I don't know if other people get this, or if it is, truly the curse of a commitment-phobe, but every now and again, I have this overpowering urge to leave, to just get out, to up and go. I suppose it hits mostly when my responsibilities get the best of me, or when I'm overwhelmed with a certain sense of ennui, almost as if I've run into the doldrums and want out, at any cost. I feel as though I have panthers caged inside of me, pacing, urging me to let them out, urging me to get myself out. And if I don't do it soon, those panthers are going to pace themselves right out of existence. Or, more matter-of-factly, they are going to pace themselves into butter.
Okay, I'm mixing metaphors, and imagery in my head... So, as a child I was exposed to the kinds of stories children of the 40s and early 50s were exposed to. Credit my grandparents for that, and no, I thankfully didn't develop any of the nasty prejudices present in a lot of the children's literature of those days. But, I've been wrestling with an image in my head for the last while, trying to piece out what exactly it is and where it came from... thus the glory of the internet: one does searches. So, the 1939 Merrie Melodies cartoon A Day At The Zoo provides me with my image of pacing panthers... amazing how accurate the cage:animal ratio is in that clip to how I'm feeling these days, and the story of Little Black Sambo (please mind the horrid computerized piano music, there's a 'pause' button at the bottom of the page) provides the pacing animals turning into butter... hence the combination.
And it is thusly that I feel: as though, if I don't get out soon, there will be nothing left of me to get out. But the question remains, where is it that I should go, and what is it I am trying to get out of/away from?
I am getting better (I think) at trying to deal with some of this. I actually do get out - weather permitting, one would be foolish to set afoot now in the -24C windchill and seemingly perpetual darkness - and try to vent my... urges. But it is difficult. Winter weather makes it that much more challenging to sort through the caged panther mentality because we really are caged panthers, all of us. There is nowhere to go but our homes, or places of work or commerce. Everywhere you can go has some sort of implication associated with it, whether that of work, or domesticity or purchase obligation. The summer allows one to languish, and flee at all hours, comfortably, to a place of no particular predisposition, since the entire outdoor world is suddenly available. No such luck in winter. I went for a walk the other night, for reasons of at least getting the panthers some air and not just sitting and growling, turning closer and closer to butter. But, alas, winter is so much more confining, even if the atmospheric temperature is obliging enough to allow one to wander at 11pm with a down vest, light toque, a few sweaters and some knit mittens. There is nowhere to go. The sidewalks can be treacherous, even under the best conditions, forget near-melting temperatures, and thusly the roads are off-limit since cars need all the room available for their own purposes. And so, I tried a trail, figuring it was a little more out of the way, and cars couldn't careen off and hit me. But that too became treacherous, under-maintained, sloped and too isolated to assuage thoughts of angry mothers, even if the silence did me some good. So I walked, and so I got followed by a not-so-happy dog who barked and barked. But that didn't bother me so much. He stood his ground so long as I stood mine and kept my face towards him. Though the panthers weren't too pleased, and wished further to leave and avoid struggle. Cages often make one feel vulnerable despite having strength on your side.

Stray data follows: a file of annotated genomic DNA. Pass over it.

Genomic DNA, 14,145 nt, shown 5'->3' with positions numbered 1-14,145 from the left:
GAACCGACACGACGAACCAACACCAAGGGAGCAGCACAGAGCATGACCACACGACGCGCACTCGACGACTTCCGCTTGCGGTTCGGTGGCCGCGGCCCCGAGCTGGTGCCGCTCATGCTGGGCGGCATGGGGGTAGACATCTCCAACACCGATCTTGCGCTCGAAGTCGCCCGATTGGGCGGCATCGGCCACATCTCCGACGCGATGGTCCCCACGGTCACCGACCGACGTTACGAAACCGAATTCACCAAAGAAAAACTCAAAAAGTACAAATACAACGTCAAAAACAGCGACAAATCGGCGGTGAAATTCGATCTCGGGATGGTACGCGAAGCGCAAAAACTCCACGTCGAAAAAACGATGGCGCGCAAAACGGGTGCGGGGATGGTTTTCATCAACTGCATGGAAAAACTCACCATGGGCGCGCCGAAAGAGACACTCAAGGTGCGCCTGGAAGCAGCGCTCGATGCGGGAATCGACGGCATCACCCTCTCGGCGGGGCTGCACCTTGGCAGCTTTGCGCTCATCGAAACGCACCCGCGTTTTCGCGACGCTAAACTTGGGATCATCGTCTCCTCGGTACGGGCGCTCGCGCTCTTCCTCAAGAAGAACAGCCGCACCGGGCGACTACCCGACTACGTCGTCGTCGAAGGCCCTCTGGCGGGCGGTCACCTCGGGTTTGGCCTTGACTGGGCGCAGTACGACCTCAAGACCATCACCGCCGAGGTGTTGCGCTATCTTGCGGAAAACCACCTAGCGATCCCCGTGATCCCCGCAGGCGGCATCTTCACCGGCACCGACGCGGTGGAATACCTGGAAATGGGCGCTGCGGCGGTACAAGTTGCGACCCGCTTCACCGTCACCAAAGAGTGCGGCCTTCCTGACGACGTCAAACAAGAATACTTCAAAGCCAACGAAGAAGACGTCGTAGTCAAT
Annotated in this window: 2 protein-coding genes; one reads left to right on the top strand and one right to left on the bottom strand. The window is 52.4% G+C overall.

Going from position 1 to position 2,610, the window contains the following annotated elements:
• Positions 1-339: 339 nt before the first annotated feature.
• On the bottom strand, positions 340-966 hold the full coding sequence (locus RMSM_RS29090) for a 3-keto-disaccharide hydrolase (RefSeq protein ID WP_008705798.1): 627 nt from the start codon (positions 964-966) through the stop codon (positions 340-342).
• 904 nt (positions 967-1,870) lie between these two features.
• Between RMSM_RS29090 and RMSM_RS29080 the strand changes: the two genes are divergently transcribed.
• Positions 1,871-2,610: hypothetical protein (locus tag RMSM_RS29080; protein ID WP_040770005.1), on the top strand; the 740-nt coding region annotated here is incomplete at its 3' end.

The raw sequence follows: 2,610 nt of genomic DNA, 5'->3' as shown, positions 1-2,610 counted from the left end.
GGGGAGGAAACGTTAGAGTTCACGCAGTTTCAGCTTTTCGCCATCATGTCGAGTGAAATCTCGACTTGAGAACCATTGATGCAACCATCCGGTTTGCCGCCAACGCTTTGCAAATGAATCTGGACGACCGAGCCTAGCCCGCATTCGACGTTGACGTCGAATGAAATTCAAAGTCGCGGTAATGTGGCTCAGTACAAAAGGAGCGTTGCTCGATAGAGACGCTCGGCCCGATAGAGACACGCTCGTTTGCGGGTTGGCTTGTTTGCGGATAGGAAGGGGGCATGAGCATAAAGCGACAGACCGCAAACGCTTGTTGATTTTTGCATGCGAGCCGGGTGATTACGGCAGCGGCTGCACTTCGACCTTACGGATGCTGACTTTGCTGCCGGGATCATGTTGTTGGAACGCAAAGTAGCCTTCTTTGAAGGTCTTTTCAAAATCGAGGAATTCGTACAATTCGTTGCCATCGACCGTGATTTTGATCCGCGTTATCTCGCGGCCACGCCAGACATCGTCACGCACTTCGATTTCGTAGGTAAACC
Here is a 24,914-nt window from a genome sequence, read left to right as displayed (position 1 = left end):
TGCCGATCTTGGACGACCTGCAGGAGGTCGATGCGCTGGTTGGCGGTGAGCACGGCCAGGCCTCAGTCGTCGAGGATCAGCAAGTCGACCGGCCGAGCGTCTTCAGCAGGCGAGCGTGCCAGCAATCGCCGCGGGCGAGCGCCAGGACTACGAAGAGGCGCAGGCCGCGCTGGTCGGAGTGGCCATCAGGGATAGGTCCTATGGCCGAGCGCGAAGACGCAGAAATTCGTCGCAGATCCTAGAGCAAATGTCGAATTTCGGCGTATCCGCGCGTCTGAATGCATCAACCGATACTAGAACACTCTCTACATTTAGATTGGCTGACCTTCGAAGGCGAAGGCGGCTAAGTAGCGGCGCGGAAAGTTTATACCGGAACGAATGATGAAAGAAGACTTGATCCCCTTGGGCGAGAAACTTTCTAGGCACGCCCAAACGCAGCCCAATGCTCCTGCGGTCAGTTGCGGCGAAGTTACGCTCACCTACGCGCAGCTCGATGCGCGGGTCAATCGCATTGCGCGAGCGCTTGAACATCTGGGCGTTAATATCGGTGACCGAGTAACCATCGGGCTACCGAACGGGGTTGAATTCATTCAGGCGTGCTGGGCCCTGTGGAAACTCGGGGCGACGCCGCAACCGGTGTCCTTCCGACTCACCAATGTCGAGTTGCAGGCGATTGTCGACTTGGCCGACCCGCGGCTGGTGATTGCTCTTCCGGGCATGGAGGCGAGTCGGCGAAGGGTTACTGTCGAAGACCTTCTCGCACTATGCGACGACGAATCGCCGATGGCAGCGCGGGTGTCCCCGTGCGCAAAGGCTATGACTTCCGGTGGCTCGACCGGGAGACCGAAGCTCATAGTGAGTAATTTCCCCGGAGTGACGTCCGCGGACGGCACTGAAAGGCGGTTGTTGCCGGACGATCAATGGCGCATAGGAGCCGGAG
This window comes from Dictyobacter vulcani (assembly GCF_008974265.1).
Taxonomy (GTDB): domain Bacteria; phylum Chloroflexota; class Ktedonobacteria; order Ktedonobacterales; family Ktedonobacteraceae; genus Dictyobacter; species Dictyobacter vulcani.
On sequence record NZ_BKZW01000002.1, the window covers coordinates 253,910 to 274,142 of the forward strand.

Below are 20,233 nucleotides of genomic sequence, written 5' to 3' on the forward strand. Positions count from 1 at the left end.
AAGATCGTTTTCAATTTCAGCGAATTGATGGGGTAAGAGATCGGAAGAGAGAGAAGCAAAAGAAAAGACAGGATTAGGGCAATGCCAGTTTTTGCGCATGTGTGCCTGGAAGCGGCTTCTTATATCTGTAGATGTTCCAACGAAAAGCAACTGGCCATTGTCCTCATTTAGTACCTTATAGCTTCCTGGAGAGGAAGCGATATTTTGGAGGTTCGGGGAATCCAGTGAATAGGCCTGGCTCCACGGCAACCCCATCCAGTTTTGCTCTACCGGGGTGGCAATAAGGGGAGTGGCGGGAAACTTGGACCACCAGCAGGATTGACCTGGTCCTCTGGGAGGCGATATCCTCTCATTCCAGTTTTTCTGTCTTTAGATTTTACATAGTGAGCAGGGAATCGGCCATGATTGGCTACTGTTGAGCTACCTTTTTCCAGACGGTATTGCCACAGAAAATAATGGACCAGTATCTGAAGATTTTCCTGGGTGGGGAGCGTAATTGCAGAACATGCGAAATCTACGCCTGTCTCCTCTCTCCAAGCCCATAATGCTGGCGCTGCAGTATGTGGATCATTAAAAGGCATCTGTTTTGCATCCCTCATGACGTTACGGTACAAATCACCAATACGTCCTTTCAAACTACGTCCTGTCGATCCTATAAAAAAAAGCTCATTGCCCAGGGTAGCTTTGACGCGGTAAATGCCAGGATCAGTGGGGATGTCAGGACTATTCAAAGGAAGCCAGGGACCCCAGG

So, the walk did me some good, staring down a dog, staring down the river valley, feeling as though the moon was watching me through her cloaked, cloudy hiding place, and getting enveloped in swiftly falling snow. I love the sense of silence and stillness imparted upon me when I stargaze (or, on more cloudy nights, moongaze). Winter nights are perfect for such ventures, too, since the sky, ever black, is home to the bastions of cold nights: Sirius and Orion, my winter touchstones. And seeking Mars in their realms this last while has been nearly meditative for me, if only it wasn't so otherworldly cold right now, I'd be out there scanning for their mythic presence as a form of reassurance. Perhaps reassurance partly because they are still there and I am still able to see them as the traverse the skies above us, and partly because Orion seems to be making a second home on my arm, in various slowly developing moles, my skin is producing the famed hunter in melanic effigy; he really just needs a right leg and bow, as well as the sure-to-be-following dog-star, Sirius. What can I say, but it makes me feel connected, somehow, though I'll never truly understand why a constellation is being replicated on my upper arm. Perhaps nature isn't as random and chaotic as we all assume (or maybe chaos isn't as random as we assume).
But my attempts to convene with our stellar deities hasn't removed my urge to flee. It's such a base instinct in me right now, it takes much (aside from the c-c-c-cold weather) effort to curtail any fleeing actions. Perhaps I should let it work in me as it would for a while and see where it leads. Maybe, just maybe, this need to flee isn't about physically removing myself from this place, but changing this place into somewhere I want to be. Though, fat chance of that happening. Maybe I should concentrate my efforts on making it easier to leave when the weather and circumstances make such an endeavour more enticing. Yes, maybe I should do that: prepare myself to pack up and leave. And no, not actually pack, just make it a lot easier to do so. Clutter is as much a cage as anything else out there. We shall see, perhaps there's hope yet for these panthers.